Nicholas Kristof: Sentenced to Be Crucified

View in Browser | Add to your address book.

As a subscriber to Nicholas Kristof, get all digital access to The Times for just 99 cents.
Ali al-Nimr
Ali al-Nimr Photo courtesy Reprieve

Sentenced to be Crucified

My Thursday column starts with the story of a young man whom Saudi Arabia has sentenced to be beheaded and crucified after he participated in anti-government protests at age 17. And, yes, you read that right. More broadly, my column argues that the United States has been too deferential as our ally, Saudi Arabia, legitimizes oppression and fundamentalism throughout the Islamic world. Read!
Frankly, I come to this partly because I’ve often defended Islam from its over-the-top critics. It seems to me incumbent on people like me in turn to speak out when an ally in effect promotes extremism. And I’m hoping that shining a light on this young man — and on another who faces 1,000 lashes for urging modernization — just might embarrass the government enough that it will show a hint of mercy.
Speaking of repressive Gulf states, you won’t see me reporting any time soon from Bahrain. I was supposed to attend a conference there soon, but Bahrain just rejected me for a visa. The royal family there has been unhappy with me ever since I reported from the scene on the brutal 2011 crackdown on peaceful demonstrators; then on a follow-up visit I was detained by police while covering protests. Bahrain has Formula One auto races, so maybe I’ll try to get in as a race car driver?
I’m sure that readers, after learning about the crucifixion and lashing, will ask what they can do. If you’re President Obama, please call King Salman. Otherwise, here’s a petition for Ali al-Nimr, who faces crucifixion, and here’s a link to a number of petitions for Raif Badawi, who faces 1,000 lashes. Incidentally, we also translated today’s column into Arabic, in hopes that it can start a broader conversation in the Arab world. This translation is an experiment, and if it gets traction we may do this for other columns in the future.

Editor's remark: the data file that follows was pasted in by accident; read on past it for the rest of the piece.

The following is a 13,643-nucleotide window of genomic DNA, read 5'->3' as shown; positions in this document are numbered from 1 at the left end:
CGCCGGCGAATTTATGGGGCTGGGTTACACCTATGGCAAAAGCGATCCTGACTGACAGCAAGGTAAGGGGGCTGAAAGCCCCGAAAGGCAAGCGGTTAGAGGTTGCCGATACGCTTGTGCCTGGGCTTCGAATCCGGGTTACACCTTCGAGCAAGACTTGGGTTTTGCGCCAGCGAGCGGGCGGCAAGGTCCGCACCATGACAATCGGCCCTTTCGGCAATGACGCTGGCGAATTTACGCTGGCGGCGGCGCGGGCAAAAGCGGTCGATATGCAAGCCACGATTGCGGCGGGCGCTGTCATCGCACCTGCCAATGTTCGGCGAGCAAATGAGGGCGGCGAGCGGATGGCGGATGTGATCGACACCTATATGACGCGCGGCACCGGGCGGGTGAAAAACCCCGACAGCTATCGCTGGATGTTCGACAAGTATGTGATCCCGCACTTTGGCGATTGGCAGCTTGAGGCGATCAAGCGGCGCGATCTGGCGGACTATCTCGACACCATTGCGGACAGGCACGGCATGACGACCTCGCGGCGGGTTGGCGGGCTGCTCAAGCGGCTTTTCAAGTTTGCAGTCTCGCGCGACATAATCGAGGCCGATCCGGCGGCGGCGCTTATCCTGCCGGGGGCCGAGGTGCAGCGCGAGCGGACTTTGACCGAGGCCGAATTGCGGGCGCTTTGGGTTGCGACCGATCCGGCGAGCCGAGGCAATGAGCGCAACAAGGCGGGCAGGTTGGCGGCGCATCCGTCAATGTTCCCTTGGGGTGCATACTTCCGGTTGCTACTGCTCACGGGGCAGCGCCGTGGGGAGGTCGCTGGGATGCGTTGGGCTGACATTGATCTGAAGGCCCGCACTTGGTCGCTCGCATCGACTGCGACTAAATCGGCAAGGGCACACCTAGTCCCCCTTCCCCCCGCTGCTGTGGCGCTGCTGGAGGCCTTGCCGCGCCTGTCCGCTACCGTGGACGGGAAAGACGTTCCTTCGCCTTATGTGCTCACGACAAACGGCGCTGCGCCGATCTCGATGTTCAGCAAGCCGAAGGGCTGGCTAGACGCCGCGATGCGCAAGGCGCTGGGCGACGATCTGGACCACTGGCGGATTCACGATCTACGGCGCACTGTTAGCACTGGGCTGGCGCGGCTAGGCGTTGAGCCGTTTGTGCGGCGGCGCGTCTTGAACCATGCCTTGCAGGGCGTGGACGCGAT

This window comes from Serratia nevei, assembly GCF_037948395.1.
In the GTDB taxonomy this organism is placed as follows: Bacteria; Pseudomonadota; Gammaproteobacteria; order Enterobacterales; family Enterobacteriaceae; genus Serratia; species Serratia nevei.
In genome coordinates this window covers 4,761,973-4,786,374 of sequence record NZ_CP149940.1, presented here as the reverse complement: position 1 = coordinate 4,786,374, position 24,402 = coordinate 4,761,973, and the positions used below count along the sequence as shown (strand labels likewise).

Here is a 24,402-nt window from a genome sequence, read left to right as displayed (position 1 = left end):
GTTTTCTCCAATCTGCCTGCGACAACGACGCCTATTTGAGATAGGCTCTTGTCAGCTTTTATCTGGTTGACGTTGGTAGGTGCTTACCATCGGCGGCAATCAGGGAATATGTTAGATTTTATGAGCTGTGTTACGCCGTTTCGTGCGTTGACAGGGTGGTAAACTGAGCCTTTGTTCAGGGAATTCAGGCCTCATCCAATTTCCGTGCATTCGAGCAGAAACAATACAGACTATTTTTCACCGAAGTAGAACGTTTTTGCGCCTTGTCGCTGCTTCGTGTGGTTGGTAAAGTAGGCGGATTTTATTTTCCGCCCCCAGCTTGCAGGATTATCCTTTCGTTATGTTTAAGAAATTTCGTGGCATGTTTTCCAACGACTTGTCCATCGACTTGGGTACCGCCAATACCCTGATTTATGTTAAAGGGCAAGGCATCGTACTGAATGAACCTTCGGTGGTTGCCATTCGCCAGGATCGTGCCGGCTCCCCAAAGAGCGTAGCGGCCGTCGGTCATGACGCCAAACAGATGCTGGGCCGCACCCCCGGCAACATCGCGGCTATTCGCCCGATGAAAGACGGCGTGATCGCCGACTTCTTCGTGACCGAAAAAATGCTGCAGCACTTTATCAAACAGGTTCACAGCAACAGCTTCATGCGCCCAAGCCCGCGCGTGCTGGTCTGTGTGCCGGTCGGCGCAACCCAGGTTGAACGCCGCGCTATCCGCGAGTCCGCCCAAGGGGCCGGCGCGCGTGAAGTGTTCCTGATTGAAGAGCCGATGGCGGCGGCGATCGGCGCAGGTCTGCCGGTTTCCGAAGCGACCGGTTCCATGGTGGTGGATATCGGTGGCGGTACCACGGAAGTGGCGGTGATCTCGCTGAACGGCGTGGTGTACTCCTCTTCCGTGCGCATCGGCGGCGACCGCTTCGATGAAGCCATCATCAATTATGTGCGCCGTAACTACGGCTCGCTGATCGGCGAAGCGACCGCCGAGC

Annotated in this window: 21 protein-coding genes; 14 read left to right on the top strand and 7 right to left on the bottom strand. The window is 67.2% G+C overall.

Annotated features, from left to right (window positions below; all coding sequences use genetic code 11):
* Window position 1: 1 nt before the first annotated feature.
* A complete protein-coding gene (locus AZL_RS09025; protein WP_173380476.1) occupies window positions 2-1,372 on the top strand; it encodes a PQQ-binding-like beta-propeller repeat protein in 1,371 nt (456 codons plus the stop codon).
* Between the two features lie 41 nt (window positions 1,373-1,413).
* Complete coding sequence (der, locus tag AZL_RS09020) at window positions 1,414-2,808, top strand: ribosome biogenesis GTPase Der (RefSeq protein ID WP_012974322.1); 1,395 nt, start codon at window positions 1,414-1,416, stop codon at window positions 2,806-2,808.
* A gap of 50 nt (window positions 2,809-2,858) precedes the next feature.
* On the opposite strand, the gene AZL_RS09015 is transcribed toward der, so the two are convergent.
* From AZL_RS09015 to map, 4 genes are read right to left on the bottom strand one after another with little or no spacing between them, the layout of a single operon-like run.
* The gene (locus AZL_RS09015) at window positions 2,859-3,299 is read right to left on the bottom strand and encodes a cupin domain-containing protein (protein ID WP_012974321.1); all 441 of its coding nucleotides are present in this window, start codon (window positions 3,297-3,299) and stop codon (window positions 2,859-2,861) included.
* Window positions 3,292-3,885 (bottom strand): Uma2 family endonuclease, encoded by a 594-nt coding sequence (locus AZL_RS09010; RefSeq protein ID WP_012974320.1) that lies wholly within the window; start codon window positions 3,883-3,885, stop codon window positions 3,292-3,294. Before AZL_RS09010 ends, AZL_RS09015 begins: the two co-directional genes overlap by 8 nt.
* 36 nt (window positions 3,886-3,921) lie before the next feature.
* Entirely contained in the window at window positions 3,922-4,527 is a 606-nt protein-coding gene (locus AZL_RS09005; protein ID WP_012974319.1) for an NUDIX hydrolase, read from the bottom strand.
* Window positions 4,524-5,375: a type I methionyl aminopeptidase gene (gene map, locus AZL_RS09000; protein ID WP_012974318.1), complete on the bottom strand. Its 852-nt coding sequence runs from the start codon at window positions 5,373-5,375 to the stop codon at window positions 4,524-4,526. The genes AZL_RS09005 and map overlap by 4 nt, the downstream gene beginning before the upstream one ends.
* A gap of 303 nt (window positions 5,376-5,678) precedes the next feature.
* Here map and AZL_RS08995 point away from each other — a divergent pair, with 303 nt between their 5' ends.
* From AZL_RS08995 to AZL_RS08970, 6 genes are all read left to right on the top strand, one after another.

My win-a-trip winner, Austin Meyer, has a powerful piece about what it’s like to meet a Nepali girl who had been trafficked to brothels in India — and why human trafficking should be a top priority.
If you've always wanted to watch my PBS TV documentary "Half the Sky," then hurry up: It's on Netflix but is coming down on Nov. 1. So you have until Saturday to see it on Netflix! Then the sky clouds over!
And now let’s see if we can make outrage about Saudi Arabia’s planned crucifixion of a teenager spread far and wide — and maybe save his life. Read! And spread the word. »
I welcome suggestions for what to include in this newsletter. You can connect with me on Twitter, Facebook, Google, Instagram and Pinterest. If you have friends who might enjoy this newsletter, forward this email; they can sign up here.


Recent Columns
Poonam Thapa

Meet a 21st-Century Slave

In the 21st century, isn’t it finally time to abolish slavery forever?

A woman with her newborn in Lucknow, India, plans to wait a couple days to breast-feed her baby, following the guidance of her traditional birth attendant.

The Breast Milk Elixir

Breast-feeding is a dazzlingly low-tech solution that saves children’s lives.


Nicole Sganga

My blog, On the Ground, expands on my twice-weekly columns, sharing thoughts that shape the writing but don't always make it into the 800-word text. It also features contributions from other writers.


Explore a searchable collection of my previous columns dating back to 2001.


No comments have been made. Use this form to start the conversation :)

Leave a Reply